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MBAs See The Growth Hacking Magic In Silicon Valley

Cass Business School MBAs were surprised and inspired by Silicon Valley's offering. The tech hub holds huge promise for those with an entrepreneurial mind-set.

Tue Apr 8 2014

As a marketing manager in London, Jeanine Leuckel didn’t get many opportunities to visit Silicon Valley. But about a month ago, she was standing in WePay’s San Francisco Bay offices, the leading online payment provider.

“They had almost a life-size football pitch in the middle of the office,” says Jeanine, who joined Cass Business School last year. She was sampling Silicon Valley as part of a full-time MBA trip. The other half of her class was on a marketing trip in Las Vegas.

Jeanine is the president of Cass's Marketing Society. Much of functional opportunities in Silicon Valley were focused on growth hacker marketing, the secret weapon behind the launches of some of the hottest tech companies.

Growth hacking, hailed by Facebook and co, is a new type of marketing which "breaks the rules", according leading tech entrepreneurs. “That’s something that you can really see in action and strategy, and what companies do to grow,” says Jeanine, who ultimately hopes to work in an SME after graduating.

The Cass MBAs visited four different companies a day for four days – including Google and Salesforce Inc. A bevy of start-ups were also on the agenda. “We tried to cover each stage of the Silicon Valley ecosystem, including the early stage start-ups that have grown rapidly,” says Jeanine.

They also visited Silicon Valley Bank and Stanford University, which houses one of the United States’ best business schools. “We tried to understand what makes it so successful,” says Jeanine, explaining the tech hub. “What makes this ecosystem as successful as it is? How does innovation work?”

The closest thing Europe has to Silicon Valley is Tech City in London, a stone’s throw away from Cass’s campus. But the U.S version is much more than a big entrepreneurial hub, says Damon Koo, a Cass MBA student who took the trip.

“Companies were not shy to admit they are not making any profits at the moment,” says Damon, who worked in financial services in Korea. “Instead, they are focusing on scaling up as fast as they can, and building the framework for what will eventually become multi-billion dollar businesses.”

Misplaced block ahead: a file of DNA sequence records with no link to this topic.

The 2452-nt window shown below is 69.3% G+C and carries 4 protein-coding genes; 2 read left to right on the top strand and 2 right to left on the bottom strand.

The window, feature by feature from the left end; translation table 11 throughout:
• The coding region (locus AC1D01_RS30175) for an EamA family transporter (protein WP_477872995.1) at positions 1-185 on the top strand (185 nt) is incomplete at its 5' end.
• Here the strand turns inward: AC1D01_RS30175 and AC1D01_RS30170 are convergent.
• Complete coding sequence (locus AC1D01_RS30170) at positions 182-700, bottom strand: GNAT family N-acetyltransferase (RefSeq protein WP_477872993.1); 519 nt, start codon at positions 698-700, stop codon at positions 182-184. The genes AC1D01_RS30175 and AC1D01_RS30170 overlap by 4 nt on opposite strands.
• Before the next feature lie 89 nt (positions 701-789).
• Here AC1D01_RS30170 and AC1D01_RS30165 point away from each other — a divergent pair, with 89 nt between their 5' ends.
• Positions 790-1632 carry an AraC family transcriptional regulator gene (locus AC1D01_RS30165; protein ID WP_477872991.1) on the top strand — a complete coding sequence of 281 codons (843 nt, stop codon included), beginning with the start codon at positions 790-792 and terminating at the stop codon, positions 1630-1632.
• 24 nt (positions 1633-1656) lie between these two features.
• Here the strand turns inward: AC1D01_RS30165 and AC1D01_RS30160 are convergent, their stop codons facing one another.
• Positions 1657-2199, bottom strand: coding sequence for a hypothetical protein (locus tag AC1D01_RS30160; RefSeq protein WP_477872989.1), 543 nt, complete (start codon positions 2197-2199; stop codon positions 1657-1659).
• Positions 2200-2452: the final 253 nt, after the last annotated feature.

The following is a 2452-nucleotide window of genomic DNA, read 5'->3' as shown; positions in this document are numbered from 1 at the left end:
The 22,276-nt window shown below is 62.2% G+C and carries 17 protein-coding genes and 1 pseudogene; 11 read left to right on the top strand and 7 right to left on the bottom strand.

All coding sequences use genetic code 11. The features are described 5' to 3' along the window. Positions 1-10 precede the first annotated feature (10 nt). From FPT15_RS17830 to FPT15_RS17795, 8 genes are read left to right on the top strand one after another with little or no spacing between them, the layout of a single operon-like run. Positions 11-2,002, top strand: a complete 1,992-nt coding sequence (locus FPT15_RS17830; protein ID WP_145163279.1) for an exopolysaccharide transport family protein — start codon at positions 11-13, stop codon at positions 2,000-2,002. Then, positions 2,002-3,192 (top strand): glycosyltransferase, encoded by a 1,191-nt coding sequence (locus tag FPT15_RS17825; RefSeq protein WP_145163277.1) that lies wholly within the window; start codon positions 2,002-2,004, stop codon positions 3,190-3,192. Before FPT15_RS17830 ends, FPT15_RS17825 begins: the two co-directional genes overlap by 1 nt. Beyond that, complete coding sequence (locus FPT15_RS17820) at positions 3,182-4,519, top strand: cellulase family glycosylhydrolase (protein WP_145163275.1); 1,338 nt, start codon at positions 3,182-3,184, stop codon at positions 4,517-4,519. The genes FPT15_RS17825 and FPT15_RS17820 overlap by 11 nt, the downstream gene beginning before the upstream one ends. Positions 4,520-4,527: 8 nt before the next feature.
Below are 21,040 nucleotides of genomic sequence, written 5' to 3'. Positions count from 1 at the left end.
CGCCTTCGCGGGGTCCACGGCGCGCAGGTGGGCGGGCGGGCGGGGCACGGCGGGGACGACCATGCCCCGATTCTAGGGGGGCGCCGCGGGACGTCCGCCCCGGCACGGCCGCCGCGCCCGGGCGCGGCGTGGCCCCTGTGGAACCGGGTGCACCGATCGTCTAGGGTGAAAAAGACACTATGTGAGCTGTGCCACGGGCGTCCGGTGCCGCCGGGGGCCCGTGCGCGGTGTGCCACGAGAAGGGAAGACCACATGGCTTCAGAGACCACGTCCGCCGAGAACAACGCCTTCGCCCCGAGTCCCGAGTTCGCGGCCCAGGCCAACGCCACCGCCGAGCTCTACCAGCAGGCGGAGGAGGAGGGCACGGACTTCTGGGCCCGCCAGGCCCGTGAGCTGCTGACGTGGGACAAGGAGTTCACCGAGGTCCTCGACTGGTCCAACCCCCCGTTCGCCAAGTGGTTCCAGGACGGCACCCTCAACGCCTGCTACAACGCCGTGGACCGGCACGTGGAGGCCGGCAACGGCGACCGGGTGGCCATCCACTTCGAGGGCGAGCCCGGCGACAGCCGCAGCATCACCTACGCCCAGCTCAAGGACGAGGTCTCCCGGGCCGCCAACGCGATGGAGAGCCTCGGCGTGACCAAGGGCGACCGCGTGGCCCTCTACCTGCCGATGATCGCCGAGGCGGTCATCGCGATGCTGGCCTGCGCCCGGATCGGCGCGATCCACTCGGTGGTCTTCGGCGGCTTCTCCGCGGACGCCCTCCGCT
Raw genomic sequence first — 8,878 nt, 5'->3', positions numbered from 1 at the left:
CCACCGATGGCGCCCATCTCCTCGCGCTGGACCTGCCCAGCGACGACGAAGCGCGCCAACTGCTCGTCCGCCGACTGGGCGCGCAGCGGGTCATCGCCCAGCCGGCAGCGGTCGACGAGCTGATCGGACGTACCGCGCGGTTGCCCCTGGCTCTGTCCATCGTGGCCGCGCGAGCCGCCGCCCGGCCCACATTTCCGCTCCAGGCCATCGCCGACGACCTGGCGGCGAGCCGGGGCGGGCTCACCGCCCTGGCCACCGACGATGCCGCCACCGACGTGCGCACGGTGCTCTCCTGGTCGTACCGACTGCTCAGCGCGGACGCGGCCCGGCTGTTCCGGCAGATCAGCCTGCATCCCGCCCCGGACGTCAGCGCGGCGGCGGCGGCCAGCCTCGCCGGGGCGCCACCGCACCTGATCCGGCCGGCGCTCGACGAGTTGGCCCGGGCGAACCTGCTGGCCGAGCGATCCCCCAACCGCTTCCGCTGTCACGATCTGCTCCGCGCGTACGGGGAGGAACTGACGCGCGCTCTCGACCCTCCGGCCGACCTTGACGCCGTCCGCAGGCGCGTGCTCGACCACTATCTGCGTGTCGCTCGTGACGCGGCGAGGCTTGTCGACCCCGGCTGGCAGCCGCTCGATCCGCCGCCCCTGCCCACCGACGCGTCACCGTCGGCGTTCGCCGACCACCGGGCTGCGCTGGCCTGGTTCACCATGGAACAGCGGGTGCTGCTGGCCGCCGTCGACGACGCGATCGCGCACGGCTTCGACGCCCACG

He plans to launch his own start-up after graduation. The trip was inspiring and has cemented his aspirations. “It opened my eyes to a new horizon of creativity and I witnessed a community of people that will drive the growth in global technology,” says Damon, who will graduate from Cass’s MBA this year.

He met Oracle, Cisco, Rocketspace and Eventbrite, among other top tech companies and accelerators. Start-up founders in Silicon Valley are facing stiff competition for promising talent, but no one “applies for a job”. “Start-ups invite students to pizza parties, hoping they will ‘get to know’ the right candidates,” says Damon.

“Or they will reach out to friends and ex-colleagues, or even cycling buddies, to receive recommendations.”

Damon developed new contacts through the visit’s networking opportunities. The highlight of his trip, however, was visiting Eventbrite, the online ticketing service. “I had no idea that they were trying to change the landscape in the event industry from the bottom-up,” Damon explains.

“Now, there are events, audiences, music bloggers, friends, backyard barbeques, and retailers all connected via Eventbrite. This is what is so amazing about Silicon Valley; you are surrounded by people who want to and are capable of making a meaningful impact on the world.”

In Europe, start-ups are more reserved. But in Silicon Valley, the MBAs were treated to an open culture. “Everybody wants to show you what they’re doing. The logic is that an initial idea is never what you start a business with; you will revise the idea over and over again,” says Jeanine, who worked as a freelance marketing consultant before beginning her MBA.

“Everybody shares and collaborates, and it’s all about execution.” Many of Cass’s MBAs will likely enter entrepreneurial ventures. But Jeanine wants to stick with digital marketing.

For Damon, the trip has changed his vision. “The biggest takeaway from the trip for me was that Silicon Valley is not just a ‘bigger’ entrepreneurial hub,” he says.

“The Silicon Valley trip was not only inspiring in that I had opportunities to hear from people who built multi-billion dollar businesses from scratch, but it also changed my perspective of entrepreneurship.”

The MBA student is unsure whether it will open up job opportunities in the tech hub, but he is optimistic. “For now, I'm just very excited that I got to know some of the most interesting people I have ever met.”